Thursday, October 28, 1999
By RICHARD COWEN
The guns that line the wall in Mike Luciano's Sport Shop in Lodi bear silent witness to the noisy battle between Republicans and Democrats vying for two Assembly seats in the 38th District in Bergen County.
Luciano has been selling guns for 44 years, but says the laws governing sales of firearms have changed drastically in the last five. He says it's harder than ever to purchase a firearm in New Jersey.
"New Jersey is already the toughest state in the U.S.," Luciano said from the behind the counter of his store on South Main Street. "What else can they do short of stopping sales altogether?"
Nobody is talking about stopping gun sales in the 38th District. But with less than a week to go before Election Day, the political guns have been drawn between Republican incumbents Rose Marie Heck and Guy F. Talarico and their Democratic challengers, Helene Herbert and Robert Riccardella.
The Democrats have run a campaign that has veered off the traditional road of gun control and toward the issue of gun safety. Thus, the debate is less over the right to bear arms than it is over the responsibility to do so safely.
"We believe that you have a right to have a handgun in your home," says Riccardella, 42, a former president of the Wood-Ridge Board of Education. "We don't believe that you have a right to have a handgun outside your home."
The Democrats have attacked Talarico for sponsoring an Assembly bill that would have made it easier to carry a concealed weapon. Current law makes it nearly impossible for anyone except a police officer to carry a handgun.
Talarico said he sponsored the bill after being approached by a women's group concerned about domestic violence. The group reasoned that in certain instances, women should be allowed to carry a handgun to defend themselves against brutal men. The Legislature has not adopted the measure.
"There are certain circumstances in which people's lives have been threatened," Talarico said, adding that in Florida, the homicide rate decreased 29 percent after its citizens were allowed to carry weapons.
The Democrats have also proposed creating gun-free school zones, with enhanced criminal penalties for anyone caught with a firearm or weapon within 2,000 feet of a school. That law is modeled after the the state's drug-free school zone law adopted in the 1980s.
They also want to require guns sold in New Jersey to have trigger locks so children can't use them. Herbert accused the Republicans of being beholden to the gun lobby and stalling the legislation.
"The Republicans have never met a gun safety law that they liked," said Herbert, a 35-year-old attorney and former Moonachie councilwoman in her first campaign for elective office.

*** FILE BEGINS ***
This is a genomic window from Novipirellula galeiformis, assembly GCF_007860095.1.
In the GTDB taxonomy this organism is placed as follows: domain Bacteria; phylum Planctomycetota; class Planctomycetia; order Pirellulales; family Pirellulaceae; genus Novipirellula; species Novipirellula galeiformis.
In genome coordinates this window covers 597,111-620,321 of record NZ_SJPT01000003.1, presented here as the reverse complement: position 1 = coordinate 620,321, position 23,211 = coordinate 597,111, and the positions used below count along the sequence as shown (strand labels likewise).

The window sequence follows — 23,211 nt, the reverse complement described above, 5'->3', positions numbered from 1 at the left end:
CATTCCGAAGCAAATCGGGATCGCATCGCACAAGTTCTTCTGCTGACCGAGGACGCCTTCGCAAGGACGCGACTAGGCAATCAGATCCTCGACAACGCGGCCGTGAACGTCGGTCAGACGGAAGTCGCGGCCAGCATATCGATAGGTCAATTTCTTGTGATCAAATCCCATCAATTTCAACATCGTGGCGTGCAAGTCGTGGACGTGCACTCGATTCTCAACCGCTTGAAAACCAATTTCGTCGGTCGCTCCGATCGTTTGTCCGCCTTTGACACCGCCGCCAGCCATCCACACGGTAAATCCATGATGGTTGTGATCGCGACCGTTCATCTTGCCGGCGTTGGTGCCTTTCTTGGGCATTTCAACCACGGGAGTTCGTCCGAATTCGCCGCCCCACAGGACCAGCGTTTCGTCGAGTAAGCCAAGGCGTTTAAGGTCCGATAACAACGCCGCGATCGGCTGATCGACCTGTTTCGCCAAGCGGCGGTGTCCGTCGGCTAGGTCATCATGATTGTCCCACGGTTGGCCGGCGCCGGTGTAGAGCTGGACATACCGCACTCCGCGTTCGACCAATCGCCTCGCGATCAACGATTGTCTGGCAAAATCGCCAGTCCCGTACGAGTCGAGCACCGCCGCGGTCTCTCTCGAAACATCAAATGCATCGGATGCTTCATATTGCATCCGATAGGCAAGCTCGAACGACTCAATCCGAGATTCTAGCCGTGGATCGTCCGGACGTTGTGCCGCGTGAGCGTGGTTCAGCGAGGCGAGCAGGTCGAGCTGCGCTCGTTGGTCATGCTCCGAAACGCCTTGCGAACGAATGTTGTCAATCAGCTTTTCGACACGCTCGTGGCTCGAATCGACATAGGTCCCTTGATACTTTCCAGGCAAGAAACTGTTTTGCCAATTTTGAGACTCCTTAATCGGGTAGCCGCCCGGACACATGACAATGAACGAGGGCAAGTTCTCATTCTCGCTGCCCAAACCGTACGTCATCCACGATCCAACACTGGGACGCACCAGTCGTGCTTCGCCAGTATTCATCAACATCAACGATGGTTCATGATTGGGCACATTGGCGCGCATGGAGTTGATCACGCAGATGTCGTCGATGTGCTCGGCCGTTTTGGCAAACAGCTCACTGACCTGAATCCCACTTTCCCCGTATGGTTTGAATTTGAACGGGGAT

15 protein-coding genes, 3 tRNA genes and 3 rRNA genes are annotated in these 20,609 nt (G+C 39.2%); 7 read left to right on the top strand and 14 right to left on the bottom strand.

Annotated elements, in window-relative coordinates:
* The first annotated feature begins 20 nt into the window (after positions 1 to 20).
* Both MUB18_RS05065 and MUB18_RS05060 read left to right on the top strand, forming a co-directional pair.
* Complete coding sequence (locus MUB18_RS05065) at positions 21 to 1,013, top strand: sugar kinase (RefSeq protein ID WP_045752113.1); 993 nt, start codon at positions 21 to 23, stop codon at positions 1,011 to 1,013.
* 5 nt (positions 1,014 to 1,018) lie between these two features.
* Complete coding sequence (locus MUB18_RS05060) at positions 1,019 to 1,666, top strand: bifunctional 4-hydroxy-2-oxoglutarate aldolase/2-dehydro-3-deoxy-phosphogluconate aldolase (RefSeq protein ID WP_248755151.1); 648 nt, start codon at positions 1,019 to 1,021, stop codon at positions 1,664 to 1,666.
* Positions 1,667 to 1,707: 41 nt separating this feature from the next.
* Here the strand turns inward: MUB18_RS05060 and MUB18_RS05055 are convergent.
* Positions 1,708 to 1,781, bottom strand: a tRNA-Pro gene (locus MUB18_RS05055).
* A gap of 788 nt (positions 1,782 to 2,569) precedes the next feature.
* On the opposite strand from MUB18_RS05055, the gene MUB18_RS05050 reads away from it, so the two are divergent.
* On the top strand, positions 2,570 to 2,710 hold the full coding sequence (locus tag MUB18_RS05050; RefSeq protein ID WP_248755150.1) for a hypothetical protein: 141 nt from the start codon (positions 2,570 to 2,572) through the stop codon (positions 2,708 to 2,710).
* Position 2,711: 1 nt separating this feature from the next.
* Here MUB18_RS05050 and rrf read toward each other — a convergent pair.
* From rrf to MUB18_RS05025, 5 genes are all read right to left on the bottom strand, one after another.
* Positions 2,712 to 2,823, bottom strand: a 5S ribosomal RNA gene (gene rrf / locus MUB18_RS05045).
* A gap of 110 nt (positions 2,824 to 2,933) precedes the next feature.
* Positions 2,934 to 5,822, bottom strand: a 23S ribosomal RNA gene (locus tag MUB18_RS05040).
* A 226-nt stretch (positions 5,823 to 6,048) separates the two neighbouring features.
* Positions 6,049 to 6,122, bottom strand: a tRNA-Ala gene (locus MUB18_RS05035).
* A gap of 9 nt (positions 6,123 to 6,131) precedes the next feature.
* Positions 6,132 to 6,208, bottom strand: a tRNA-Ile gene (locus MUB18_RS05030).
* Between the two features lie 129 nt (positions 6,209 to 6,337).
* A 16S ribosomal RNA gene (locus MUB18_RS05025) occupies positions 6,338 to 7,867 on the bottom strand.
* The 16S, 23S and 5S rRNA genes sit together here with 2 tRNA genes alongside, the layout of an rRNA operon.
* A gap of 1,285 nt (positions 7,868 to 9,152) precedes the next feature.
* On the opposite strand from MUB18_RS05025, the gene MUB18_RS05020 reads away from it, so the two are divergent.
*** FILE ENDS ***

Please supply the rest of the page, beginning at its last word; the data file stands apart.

The Republicans counter that the Democrats are distorting their record, and say they believe in gun safety, too.
Talarico said he was one of the co-sponsors of the trigger-lock bill, and voted for a $1 million grant to the New Jersey Institute of Technology to develop so-called "smart guns." These weapons can be fired only by their owners because the gun electronically reads the thumbprint of the owner.
"This hasn't been a fact-based discussion," said Talarico, 44, of Oradell, a vice president with Chase Manhattan Bank who is running for his second term. "The Democrats are trying to play off terrible tragedies for their own political purposes. It's an absurdity."
The Democrats have also gone after Heck for her vote in 1993 to lift the assault weapons ban imposed a few years earlier.
Heck says her vote was not an endorsement of the right to own assault weapons, but was based on advice from the law enforcement lobby that the existing legislation needed to be reworded.
"It didn't mean I was voting to give assault weapons to people," said Heck, 67, a former weekly newspaper publisher from Hasbrouck Heights running for her fifth term. "Several people in the law enforcement community said we ought to revisit this bill and make it better."
Beyond guns, both sides agree that residents should have the right to sue their health maintenance organizations. And from the beginning, both Republicans and Democrats have made vague promises about cutting taxes, which is the political equivalent to firing the starter's pistol in any election campaign.
The race is thought to be close in the 38th Assembly District, which covers much of southern and eastern Bergen County. Always considered a political battleground, party loyalties don't seem to mean much to voters in this largely blue-collar district.
The district went Democratic in 1996 when President Clinton topped the ticket, but voters backed Republican Governor Whitman in her 1997 reelection bid. It remains to be seen where the loyalities lie in a low-key election in which Assembly races occupy a rare place at the top of the ticket.
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The district comprises 16 Bergen County municipalities: Cliffside Park, Elmwood Park, Garfield, Hasbrouck Heights, Little Ferry, Lodi, Moonachie, Oradell, Palisades Park, Paramus, Ridgefield, Rochelle Park, Saddle Brook, South Hackensack, Teterboro, and Wood-Ridge.
Copyright © 1999 Bergen Record Corp.